Special breeding priorities include disease resistance research on septoria, fusarium, helminthosporium, and the three rusts. In addition, breeding work will be carried out to develop wheat and barley cultivars with greater drought and heat tolerance.
CIMMYT's regional scientist devoted much of 1980
to establishing a base of cooperation by travelling extensively in the countries of this region to discuss research priorities and areas for greater collaboration among CIMMYT and the
national prograrr scientists
In 1980, CIMMYT assigned a wheat breeder at Aleppo,
Syria, at ICARDA's request. This scientist is working mainly to develop germp:'lasm with greater cold and drought tolerance and resistance to rusts for use by national program scientists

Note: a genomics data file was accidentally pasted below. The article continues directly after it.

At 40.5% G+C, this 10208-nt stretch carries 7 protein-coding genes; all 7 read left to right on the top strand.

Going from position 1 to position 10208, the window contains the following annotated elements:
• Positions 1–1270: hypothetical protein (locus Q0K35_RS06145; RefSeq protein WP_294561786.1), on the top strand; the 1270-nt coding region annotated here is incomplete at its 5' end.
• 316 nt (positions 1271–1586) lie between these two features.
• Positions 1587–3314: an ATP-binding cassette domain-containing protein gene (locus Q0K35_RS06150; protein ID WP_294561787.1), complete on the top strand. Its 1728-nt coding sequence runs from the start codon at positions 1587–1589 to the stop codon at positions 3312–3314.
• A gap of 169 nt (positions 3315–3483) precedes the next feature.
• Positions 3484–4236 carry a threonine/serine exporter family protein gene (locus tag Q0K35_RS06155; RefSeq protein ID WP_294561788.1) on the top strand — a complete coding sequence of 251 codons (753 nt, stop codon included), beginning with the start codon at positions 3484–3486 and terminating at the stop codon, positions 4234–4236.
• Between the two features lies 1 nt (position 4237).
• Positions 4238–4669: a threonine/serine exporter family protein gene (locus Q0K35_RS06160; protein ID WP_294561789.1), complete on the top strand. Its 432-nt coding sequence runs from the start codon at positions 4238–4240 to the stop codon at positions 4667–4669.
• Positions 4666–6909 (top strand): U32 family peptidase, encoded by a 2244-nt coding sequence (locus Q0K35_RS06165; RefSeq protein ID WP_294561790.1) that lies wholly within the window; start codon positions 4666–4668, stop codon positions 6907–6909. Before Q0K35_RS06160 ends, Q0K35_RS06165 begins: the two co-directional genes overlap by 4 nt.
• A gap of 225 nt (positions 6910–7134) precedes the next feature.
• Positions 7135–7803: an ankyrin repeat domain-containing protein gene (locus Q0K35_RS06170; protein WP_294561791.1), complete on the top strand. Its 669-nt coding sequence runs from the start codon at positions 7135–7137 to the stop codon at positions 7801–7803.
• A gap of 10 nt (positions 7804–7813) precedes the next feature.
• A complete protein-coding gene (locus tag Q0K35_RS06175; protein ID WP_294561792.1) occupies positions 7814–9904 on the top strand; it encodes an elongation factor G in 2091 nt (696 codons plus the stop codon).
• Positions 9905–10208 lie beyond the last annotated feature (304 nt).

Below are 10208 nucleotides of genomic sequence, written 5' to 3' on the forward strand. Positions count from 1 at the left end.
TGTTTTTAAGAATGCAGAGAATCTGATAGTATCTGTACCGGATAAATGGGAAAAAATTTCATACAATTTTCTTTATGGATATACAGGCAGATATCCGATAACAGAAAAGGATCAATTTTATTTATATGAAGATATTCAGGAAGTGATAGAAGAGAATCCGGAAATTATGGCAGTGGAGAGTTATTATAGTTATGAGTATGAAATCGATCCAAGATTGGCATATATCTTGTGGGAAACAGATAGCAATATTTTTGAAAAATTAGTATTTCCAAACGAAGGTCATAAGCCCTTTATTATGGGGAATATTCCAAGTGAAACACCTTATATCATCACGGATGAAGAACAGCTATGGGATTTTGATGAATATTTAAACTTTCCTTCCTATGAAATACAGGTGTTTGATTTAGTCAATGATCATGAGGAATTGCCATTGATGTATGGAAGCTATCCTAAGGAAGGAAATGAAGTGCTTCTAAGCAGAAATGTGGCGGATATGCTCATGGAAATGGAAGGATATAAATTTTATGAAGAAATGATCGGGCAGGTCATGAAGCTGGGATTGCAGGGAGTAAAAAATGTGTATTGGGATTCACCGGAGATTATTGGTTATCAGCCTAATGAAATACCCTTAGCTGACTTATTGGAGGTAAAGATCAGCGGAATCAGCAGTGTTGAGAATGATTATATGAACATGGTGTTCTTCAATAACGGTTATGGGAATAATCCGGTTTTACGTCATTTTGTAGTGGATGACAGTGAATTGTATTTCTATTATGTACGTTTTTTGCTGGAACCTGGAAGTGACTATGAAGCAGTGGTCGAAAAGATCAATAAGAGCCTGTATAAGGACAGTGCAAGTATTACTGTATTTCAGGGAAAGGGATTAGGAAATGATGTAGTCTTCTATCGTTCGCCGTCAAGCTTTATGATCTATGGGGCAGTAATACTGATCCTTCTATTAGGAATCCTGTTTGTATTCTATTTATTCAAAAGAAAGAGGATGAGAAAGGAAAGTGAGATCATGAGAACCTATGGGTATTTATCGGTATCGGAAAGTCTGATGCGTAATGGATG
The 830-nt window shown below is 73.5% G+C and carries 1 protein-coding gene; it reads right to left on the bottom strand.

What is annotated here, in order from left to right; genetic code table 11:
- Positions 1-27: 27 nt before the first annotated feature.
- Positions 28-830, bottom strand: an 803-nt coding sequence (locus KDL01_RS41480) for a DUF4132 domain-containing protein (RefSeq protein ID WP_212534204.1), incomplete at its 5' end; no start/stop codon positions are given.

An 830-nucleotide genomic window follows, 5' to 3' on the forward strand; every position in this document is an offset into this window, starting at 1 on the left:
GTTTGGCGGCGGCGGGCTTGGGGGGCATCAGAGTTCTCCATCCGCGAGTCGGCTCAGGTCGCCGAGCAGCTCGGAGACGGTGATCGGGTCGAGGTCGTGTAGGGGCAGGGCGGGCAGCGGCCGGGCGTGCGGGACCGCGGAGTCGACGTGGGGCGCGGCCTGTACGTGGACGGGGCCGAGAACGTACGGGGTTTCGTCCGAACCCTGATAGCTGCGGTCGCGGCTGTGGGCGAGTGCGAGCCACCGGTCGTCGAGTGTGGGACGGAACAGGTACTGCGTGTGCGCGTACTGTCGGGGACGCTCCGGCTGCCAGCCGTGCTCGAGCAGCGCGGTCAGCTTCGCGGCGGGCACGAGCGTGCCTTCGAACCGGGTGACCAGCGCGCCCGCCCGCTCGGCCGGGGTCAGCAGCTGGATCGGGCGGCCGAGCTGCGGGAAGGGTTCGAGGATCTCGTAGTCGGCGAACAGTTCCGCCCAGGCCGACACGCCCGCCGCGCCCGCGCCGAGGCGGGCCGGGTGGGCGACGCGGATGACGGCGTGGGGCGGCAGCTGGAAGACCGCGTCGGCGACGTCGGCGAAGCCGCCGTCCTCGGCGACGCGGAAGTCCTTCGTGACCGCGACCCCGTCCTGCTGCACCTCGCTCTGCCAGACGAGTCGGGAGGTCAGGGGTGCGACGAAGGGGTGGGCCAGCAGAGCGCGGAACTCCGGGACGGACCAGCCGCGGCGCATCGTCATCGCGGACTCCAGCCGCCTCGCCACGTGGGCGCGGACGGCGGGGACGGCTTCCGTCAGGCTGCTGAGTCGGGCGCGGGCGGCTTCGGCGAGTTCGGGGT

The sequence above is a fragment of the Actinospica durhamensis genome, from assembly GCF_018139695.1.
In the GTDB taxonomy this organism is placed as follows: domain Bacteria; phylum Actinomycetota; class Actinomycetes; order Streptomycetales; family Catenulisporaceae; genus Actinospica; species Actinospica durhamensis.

in the Middle Eat and in parts of North Africa.
South and Southeast Asia Regional Program
In mid-198), CIMMYT placed a wheat pathologist in
Thailand to help establish and serve the South and Southeast region. Much of his work involved cooperating with national programs in Nepal, Bangladesh, Pakistan, India, and Southeast Asia. Considerable emphasis is being given to developing wheats for warmer, non-traditional wheat-growing areas. A number of countries in this region, and on other continents as well, are interested in growing wheat during their winter seasons, when te nperatures and humidity are at their lowest levels. Serious disease constraints under these conditions are H. sativum aid H. tritici repentis. Work on resistance to these diseases will be emphasized by the regional staff, as will efforts to cevelop early-maturing lines appropriate to the relatively shcrt growing season typical of humid tropical
INTRODUCTION TO ECONOMICS PROGRAM
Still concer ed with facilitating the development and